After he was sworn in as the governor of New Jersey, Phil Murphy announced he was focused on two front-burner issues.

One was to get a comprehensive audit of New Jersey Transit completed within 100 days, so efforts could move forward to fix the dysfunctional agency. A second was passing a bill to legalize recreational marijuana for adults.

More than eight months later, neither one of these goals have been met, but Murphy insists good progress is being made on both fronts.

After the NJ Transit audit completion date was pushed back last spring, New Jersey Department of Transportation Commissioner Diane Gutierrez-Scacetti said the report was expected to be completed before the end of September.

When Murphy was asked about the status of the audit during a news conference in Cranford on Thursday, he said the audit should be finished within a month – which would mean sometime in October.

“I don’t know for sure what it will say. If you’re using NJ Transit, particularly the rails, you’re frustrated I suspect more than not — and I don’t blame you. So am I," Murphy said.

He said his administration “inherited a mess," but is fixing it.

"I now have even more confidence than the last time one of you asked me about this," he said, "It will be fixed.”

In recent weeks, the agency has seen cascading, last-minute cancellations of trains, which it blames on engineer shortages and the much-delayed work being done to install positive train control — a breaking system experts say might have prevented deadly crashes on NJ Transit and other systems. It's more recently cut back service levels in an attempt to provide more consistency and minimize surprise cancellations.

“We are not where we need to be, let there be no doubt about it," Murphy said. "But the path forward, the reality of what it will take to fix NJ Transit is completely within us and we will get there.”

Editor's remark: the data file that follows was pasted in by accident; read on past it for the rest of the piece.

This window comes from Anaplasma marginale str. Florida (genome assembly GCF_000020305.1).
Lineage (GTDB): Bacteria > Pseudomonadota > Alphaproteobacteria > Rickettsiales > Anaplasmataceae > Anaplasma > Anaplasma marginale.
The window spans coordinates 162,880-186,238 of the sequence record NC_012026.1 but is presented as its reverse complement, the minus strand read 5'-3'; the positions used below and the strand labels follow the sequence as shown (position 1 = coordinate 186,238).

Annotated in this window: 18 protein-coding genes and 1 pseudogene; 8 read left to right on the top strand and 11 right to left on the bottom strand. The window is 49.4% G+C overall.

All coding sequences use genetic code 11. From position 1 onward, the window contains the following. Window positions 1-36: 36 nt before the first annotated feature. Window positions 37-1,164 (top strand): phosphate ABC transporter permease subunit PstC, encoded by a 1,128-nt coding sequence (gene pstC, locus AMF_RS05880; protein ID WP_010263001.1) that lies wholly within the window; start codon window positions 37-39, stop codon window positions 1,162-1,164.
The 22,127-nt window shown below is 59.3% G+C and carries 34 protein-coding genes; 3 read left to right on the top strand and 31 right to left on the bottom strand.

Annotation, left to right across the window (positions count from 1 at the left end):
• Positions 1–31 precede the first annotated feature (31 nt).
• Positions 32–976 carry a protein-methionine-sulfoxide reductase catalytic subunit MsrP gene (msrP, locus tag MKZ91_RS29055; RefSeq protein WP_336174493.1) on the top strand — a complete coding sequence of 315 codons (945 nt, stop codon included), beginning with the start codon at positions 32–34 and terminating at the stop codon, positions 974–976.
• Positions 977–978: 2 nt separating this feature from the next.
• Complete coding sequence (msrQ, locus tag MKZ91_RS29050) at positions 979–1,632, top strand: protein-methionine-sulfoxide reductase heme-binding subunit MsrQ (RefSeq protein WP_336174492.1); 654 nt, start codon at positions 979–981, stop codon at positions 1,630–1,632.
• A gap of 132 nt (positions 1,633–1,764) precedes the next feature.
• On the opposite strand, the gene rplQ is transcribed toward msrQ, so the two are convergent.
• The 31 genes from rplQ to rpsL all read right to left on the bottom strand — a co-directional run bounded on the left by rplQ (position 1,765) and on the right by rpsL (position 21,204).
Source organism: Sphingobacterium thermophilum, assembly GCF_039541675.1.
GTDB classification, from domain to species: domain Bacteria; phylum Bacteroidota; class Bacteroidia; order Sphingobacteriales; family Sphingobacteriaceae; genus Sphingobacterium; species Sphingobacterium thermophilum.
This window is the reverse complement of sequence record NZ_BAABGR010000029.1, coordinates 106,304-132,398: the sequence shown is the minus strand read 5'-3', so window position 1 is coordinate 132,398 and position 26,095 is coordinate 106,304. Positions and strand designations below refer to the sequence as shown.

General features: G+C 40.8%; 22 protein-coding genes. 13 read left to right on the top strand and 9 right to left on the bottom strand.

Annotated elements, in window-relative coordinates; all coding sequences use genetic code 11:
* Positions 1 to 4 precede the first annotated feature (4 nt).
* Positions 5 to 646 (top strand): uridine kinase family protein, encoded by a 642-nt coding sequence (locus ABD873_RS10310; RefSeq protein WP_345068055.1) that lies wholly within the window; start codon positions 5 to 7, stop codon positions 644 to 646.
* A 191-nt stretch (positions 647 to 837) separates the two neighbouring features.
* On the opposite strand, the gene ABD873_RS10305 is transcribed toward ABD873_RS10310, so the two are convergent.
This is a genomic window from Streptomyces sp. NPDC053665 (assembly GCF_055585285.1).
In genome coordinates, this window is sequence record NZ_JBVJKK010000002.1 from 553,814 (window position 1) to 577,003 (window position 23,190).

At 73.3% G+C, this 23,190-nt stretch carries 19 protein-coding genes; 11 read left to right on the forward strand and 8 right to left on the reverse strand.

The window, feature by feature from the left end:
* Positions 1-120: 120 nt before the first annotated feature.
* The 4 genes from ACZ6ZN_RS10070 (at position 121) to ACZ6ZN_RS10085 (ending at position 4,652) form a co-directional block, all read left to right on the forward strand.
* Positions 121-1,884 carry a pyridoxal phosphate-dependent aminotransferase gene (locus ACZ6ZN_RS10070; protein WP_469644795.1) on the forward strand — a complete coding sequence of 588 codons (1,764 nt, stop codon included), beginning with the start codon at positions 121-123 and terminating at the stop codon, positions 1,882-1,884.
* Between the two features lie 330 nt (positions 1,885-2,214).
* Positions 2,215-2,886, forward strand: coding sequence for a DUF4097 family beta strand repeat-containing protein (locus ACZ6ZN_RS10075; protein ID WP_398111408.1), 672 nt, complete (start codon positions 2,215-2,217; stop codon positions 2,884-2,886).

When  Murphy was asked whether he was concerned about not having a measure yet to legalize marijuana in Jersey, he insisted progress is being made.

“I’m not as frustrated," he said. "There are some reports out there or quotes from people that are implying that this is being dramatically delayed. I haven’t actually seen that yet.”

He said there are continued talks with the leadership of the state legislature to move proposals forward — to not only focus on legalizing recreational pot but also expanding the state’s medicinal marijuana program. The legislation will also look at how to deal with non-violent low-level marijuana possession arrests that have taken place in the past, Murphy said.

Senate president Steve Sweeney later on Thursday said he has scheduled a vote on October 29 on a bill that has not yet been introduced in committee. Two issues have yet to be worked out, but he did not disclose the issues.

During an appearance on New Jersey 101.5 last week Sweeney said that the tax on marijuana was still under discussion. One proposal set the rate at 10 percent, according to Sweeney, while Murphy wanted a rate of 25 percent.

You can contact reporter David Matthau at

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